Around 2% of people self-identified as lesbian, gay, or bisexual in a 2017 UK national survey, although YouGov and Stonewall argue this is likely influenced by under-reporting, and estimate that the actual figure is between 5 and 7%. The number of transgender people in the UK is estimated to be between 300,000 and 500,000 (roughly 0.5%) as of 2009. LGBT rights organizations and very large LGBT communities have been built across the UK, most notably in Brighton, which is widely regarded as the UK’s unofficial “gay capital”, with other large communities in London, Manchester, Birmingham, Bristol, Leeds, Liverpool, Newcastle upon Tyne, Edinburgh, and Southampton which all have gay villages and host annual pride festivals.
English law identified anal sex as an offense punishable by hanging as a result of the Buggery Act 1533, which was pioneered by Henry VIII. The Act was the country’s first civil sodomy law, such offenses having previously been dealt with by the ecclesiastical courts. While it was repealed in 1553 on the accession of Mary I, it was re-enacted in 1563 under Elizabeth I. James Pratt and John Smith were the last two to be executed for sodomy in 1835.
Although section 61 of the Offences Against the Person Act 1861 removed the death penalty for homosexuality, male homosexual acts remained illegal and were punishable by imprisonment. The Labouchere Amendment, section 11 of the Criminal Law Amendment Act 1885, extended the laws regarding homosexuality to include any kind of sexual activity between males. Oscar Wilde was convicted under this law and sentenced to 2 years of penal labour. Conversely, lesbians were never acknowledged or targeted by the legislation.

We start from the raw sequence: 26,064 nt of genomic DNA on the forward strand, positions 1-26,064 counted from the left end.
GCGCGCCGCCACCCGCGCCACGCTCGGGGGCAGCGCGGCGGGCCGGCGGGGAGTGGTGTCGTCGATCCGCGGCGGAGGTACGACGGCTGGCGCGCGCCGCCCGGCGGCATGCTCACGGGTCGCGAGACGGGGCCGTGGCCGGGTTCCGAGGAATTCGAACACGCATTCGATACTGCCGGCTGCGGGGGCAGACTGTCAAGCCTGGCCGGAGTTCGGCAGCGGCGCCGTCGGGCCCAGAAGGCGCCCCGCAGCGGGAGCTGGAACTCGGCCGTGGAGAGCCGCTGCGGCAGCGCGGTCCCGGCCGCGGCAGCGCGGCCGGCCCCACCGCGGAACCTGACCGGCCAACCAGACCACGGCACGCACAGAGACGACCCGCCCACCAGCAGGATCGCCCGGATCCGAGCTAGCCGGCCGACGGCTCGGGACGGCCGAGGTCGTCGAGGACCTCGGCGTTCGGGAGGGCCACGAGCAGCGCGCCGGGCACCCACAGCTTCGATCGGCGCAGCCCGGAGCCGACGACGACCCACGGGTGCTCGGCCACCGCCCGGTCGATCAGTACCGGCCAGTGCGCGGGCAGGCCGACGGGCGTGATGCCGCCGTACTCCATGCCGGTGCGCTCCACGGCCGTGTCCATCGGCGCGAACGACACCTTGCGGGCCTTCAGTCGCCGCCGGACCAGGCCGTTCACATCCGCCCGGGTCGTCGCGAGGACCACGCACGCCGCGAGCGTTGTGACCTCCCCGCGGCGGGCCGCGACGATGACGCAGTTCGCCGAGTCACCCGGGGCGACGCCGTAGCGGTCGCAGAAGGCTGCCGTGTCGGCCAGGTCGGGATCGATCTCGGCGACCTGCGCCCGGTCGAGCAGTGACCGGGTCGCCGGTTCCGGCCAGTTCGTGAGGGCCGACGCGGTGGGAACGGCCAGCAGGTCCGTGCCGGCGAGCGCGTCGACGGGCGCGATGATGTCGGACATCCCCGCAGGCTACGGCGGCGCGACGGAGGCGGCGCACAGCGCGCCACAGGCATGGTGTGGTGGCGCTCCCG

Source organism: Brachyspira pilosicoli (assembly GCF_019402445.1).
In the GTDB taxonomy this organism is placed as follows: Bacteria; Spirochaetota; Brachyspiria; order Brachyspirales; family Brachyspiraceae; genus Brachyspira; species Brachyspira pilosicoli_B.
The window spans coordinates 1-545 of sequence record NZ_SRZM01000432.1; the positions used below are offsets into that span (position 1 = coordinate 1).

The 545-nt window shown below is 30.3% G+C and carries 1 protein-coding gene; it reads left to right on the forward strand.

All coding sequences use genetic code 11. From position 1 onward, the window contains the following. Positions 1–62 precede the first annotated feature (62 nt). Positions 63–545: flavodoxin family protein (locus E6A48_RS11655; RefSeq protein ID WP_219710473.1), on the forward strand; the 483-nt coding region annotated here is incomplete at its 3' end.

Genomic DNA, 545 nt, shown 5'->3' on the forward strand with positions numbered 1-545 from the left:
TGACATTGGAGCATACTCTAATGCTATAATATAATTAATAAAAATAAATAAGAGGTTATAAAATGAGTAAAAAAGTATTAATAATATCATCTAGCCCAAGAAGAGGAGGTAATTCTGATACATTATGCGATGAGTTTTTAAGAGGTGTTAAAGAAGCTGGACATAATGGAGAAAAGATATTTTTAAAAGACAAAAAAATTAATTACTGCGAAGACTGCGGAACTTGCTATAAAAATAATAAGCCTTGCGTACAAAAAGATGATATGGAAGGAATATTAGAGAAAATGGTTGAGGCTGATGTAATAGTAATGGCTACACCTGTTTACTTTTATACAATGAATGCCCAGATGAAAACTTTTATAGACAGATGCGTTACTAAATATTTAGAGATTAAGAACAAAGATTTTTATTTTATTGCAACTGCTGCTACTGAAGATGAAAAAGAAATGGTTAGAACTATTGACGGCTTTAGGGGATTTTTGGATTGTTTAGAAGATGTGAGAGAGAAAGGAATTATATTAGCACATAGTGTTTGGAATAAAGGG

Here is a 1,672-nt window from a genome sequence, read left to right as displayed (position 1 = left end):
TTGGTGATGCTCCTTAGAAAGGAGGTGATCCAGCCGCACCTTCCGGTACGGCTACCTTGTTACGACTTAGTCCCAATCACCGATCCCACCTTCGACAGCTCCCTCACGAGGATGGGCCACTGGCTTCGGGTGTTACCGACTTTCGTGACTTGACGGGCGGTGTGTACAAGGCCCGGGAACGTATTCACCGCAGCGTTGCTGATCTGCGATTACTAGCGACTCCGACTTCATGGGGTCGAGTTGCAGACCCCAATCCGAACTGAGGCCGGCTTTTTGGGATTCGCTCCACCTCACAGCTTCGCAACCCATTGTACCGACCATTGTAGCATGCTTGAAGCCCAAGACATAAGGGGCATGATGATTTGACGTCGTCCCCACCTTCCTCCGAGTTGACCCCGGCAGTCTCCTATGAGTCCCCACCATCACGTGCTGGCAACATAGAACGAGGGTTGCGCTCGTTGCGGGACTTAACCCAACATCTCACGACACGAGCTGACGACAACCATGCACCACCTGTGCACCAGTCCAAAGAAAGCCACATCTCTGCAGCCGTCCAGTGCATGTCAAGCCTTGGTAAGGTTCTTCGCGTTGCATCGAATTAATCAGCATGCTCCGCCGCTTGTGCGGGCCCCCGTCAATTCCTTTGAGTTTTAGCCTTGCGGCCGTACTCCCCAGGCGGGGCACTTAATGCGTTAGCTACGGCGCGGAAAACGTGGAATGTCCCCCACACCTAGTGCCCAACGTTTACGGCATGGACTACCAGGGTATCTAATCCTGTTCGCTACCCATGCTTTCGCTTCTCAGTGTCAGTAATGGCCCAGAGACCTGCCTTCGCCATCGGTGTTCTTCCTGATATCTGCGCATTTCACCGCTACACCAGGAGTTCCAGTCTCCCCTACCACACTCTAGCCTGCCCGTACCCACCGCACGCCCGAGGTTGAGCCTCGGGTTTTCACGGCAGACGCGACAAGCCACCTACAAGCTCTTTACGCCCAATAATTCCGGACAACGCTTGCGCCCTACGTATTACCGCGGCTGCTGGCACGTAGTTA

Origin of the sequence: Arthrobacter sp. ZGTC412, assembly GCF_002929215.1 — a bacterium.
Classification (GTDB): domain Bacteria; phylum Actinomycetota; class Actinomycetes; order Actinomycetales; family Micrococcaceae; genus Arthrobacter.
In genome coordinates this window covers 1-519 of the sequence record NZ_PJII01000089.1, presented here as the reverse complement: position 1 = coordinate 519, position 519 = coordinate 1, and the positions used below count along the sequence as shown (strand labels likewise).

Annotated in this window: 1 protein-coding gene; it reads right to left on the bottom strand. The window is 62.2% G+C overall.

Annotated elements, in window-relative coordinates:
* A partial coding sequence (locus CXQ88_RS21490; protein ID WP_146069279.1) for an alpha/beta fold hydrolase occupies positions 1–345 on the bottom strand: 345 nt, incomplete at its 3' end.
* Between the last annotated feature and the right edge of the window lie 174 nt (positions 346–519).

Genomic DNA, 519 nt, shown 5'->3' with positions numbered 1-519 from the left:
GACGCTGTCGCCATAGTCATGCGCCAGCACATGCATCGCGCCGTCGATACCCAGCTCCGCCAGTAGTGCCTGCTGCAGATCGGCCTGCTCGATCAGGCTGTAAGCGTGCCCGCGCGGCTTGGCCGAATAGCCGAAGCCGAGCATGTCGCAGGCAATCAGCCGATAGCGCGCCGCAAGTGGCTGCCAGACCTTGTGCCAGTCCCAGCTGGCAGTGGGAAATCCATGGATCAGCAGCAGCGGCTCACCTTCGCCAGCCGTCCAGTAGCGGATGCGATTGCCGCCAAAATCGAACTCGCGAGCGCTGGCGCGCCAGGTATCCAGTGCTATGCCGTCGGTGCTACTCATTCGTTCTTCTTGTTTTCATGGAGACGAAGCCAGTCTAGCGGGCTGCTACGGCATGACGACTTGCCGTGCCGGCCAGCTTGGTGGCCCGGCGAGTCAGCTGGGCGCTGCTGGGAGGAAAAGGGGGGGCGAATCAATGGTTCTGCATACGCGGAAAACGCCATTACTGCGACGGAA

In the early 1950s, the police actively enforced laws prohibiting sexual behavior between men. By the end of 1954, there were 1,069 gay men in prison in England and Wales, with an average age of 37. There were a number of high-profile arrests and trials, including that of scientists, mathematicians, and war-time code-breaker Alan Turing, convicted in 1952 of “gross indecency“. He accepted treatment with female hormones (chemical castration) as an alternative to prison. Turing committed suicide in 1954. Former Prime Minister Gordon Brown, in response to a petition, issued an apology on behalf of the British Government in 2009 for “the appalling way he was treated”. In 1954, the trial and eventual imprisonment of Edward Montagu (the 3rd Baron Montagu of Beaulieu), Michael Pitt-Rivers, and Peter Wildeblood for committing acts of “homosexual indecency” caused an uproar and led to the establishment of a committee to examine and report on the law covering “homosexual offenses” appointed by Sir David Maxwell Fyfe and Sir Hugh Lucas-Tooth.
See also: Civil partnership in the United Kingdom